Her expert teaching and training skills offer readers insights into the role of Google as well as integrative browser add-ons like Lexis Views in preparing students to effectively and comprehensively complete research assignments.

Accountants Daily, 29/3/16. Accountants have been warned that it is only a matter of time before automation hits the accountant/client relationship, with one industry observer stating new software is increasing the "emotional bond" between the business owner and the accounting software provider.

Directions 2016: Current issues and challenges facing Australian directors and Boards
KWM, Mar 2016. The report looks at a range of issues and challenges facing Australian directors and Boards as they strive for growth in 2016 and beyond, covering: talent, digital disruption, corporate culture, stakeholder influence and cross border investment

Facebook, Google and Amazon to be forced to open up tax books by EU Independent

I am not predicting this scenario, but it is useful to think through which paths might restore the growth gains to the American middle class.  From my column in The Upshot, here is the section on China:
Much of the competition for American manufacturing has come from China, and recent research has shown that China’s economic impact in the United States has been bigger than many economists initially thought, and in some ways, it has been more painful. China’s manufacturing has held down American middle-class wages, while soaring Chinese demand for commodities has pushed up resource prices. Of course, cheap Chinese imports have made American paychecks go further, but that is no consolation for people who have lost their jobs or suffered lower wages as a consequence.
 What would a recovery path for the middle class look like

How CalPERS Was Taken By Private Equity Firm Silver Lake and Tried to Hide That (A Tale of Two Spreadsheets) 
In January 2008, CalPERS made what would seem to be a no-lose investment: the purchase of a 9.9% equity interest in Silver Lake Technology Management, which serves as the fund manager, or colloquially, the general partner, for various Silver Lake private equity funds. In her early years as a star analyst, Sallie Krawchek observed, “It’s better to work for a Wall Street firm than invest in one.” That same logic would seem to apply for CalPERS’ participating side-by-side with the firm’s founders in the management company: they would reap rewards akin to those of owner/operators rather than those of ordinary investors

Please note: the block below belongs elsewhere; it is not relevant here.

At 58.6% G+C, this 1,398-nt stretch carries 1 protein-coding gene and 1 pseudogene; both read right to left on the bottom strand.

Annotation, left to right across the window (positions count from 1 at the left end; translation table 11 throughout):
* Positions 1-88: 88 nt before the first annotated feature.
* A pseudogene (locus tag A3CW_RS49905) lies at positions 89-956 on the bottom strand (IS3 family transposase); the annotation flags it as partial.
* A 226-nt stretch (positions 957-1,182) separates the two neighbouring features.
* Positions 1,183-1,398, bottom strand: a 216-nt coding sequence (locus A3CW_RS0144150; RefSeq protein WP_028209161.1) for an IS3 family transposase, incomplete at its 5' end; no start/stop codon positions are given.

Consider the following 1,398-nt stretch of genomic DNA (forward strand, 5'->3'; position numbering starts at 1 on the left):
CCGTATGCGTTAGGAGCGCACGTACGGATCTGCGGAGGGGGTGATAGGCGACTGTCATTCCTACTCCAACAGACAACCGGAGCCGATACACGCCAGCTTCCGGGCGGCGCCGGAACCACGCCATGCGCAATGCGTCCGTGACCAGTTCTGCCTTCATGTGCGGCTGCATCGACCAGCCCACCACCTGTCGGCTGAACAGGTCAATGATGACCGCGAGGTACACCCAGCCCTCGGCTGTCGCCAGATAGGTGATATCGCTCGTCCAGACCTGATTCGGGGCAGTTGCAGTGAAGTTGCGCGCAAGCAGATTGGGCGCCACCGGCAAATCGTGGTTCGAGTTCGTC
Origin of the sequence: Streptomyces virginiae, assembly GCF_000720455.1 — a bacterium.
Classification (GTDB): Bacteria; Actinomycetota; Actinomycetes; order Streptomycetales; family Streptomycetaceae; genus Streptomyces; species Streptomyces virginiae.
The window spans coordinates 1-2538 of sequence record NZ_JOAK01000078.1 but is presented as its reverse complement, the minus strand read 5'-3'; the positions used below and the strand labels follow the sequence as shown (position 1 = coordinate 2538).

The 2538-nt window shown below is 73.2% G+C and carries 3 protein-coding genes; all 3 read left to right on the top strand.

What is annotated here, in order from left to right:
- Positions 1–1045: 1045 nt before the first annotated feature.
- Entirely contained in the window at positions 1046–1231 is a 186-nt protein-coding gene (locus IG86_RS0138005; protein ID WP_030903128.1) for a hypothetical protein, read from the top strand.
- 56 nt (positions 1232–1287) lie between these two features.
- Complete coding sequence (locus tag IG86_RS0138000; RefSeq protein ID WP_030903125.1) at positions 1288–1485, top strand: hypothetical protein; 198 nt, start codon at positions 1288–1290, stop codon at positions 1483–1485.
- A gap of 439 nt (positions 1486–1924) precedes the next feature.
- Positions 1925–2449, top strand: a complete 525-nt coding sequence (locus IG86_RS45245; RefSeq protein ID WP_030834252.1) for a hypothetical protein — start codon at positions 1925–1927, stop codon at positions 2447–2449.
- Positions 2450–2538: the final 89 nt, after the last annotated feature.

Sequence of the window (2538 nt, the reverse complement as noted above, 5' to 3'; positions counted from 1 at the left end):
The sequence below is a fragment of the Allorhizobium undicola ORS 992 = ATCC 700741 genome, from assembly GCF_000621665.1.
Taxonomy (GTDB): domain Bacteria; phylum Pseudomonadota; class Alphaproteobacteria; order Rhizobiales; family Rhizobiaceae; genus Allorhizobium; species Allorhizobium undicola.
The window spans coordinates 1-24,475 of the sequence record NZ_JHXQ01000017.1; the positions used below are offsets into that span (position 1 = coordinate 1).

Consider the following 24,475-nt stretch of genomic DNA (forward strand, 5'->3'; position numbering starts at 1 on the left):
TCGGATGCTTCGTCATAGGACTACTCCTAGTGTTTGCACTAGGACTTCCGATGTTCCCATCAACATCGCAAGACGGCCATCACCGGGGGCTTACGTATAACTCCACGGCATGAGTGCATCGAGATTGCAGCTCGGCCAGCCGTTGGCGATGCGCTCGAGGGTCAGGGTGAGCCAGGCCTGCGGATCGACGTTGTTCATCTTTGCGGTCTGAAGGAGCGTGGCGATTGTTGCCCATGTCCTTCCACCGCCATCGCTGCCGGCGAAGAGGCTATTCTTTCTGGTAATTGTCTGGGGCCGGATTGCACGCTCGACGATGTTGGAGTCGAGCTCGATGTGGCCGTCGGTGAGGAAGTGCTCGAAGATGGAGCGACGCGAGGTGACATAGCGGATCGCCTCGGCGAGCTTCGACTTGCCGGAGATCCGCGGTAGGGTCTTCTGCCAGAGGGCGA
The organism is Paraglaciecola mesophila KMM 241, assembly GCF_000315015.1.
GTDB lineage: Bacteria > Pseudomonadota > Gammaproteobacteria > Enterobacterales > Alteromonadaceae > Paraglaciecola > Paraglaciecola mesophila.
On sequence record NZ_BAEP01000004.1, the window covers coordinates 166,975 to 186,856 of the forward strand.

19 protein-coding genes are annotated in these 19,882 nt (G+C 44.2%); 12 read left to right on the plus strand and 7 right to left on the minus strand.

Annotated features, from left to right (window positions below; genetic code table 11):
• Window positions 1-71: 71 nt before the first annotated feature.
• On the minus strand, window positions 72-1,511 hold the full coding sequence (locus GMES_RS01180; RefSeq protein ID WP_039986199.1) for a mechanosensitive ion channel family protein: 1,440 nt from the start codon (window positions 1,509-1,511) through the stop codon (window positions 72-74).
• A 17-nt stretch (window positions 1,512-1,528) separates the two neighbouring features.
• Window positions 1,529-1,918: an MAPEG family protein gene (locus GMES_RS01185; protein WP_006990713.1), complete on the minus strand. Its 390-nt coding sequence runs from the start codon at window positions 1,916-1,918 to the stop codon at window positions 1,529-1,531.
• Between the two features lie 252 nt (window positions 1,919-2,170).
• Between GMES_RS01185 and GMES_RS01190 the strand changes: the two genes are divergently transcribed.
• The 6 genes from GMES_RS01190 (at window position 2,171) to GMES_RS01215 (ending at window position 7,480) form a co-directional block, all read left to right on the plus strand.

USA Today: “Eleven current CEOs of S&P 500 companies, including Philippe Dauman of media giantViacom (VIAB), Marc Benioff of online sales software (CRM) and Robert Iger of media powerhouse Disney (DIS), are members of the lucrative $30-million-a-year club, based on an analysis of data from S&P Global Market Intelligence by USA TODAY of the 418 CEO pay packages reported so far. Total pay package sums were tallied using the methodology required by the Securities and Exchange Commission. Breaking the $30 million-a-year barrier was even more rare this year because the stagnant stock market stalled earnings growth, and anemic gains in pension values due to accounting changes put a lid on gains. In 2014, 22 of current S&P 500 CEOs made $30 million or more…”

Study: Customers (Especially Millennials) Hate When You Fail to Deliver Cross-Device Experiences
Adweek, 22/3/16. A new study released Tuesday by Adobe explores the cross-device preferences of consumers, finding that 66 percent of device owners get frustrated when content is not synchronized across devices.
Adobe Announces Cross-Device Co-op to Enable People-Based Marketing – press release
*Report –
Get Personal
Which is More Important: Cross-Channel or Cross-Device Attribution? – Adobe blog

Next generation of family business leaders ambitious to drive change but struggle with getting their voices heard
PWC, 11/4/16. The next generation of family business leaders are well prepared, confident, and above all they have great ambition – both for themselves and for their firms. 88% want to do something special with the business, not just bigger and stronger, but more international, more diversified, and more modern

What does “nuclear terrorism” really mean? Bulletin of the Atomic Scientists

How terrorists groups like ISIS make money Business Insider

Czech out (sic) Feigenbaum and Muller in Lead Exposure and Violent Crime in the Early Twentieth Century. Lead, it ain’t just about Flint Lead Crime

New York Times op-ed:  The Real Welfare Cheats, by Nicholas Kristof: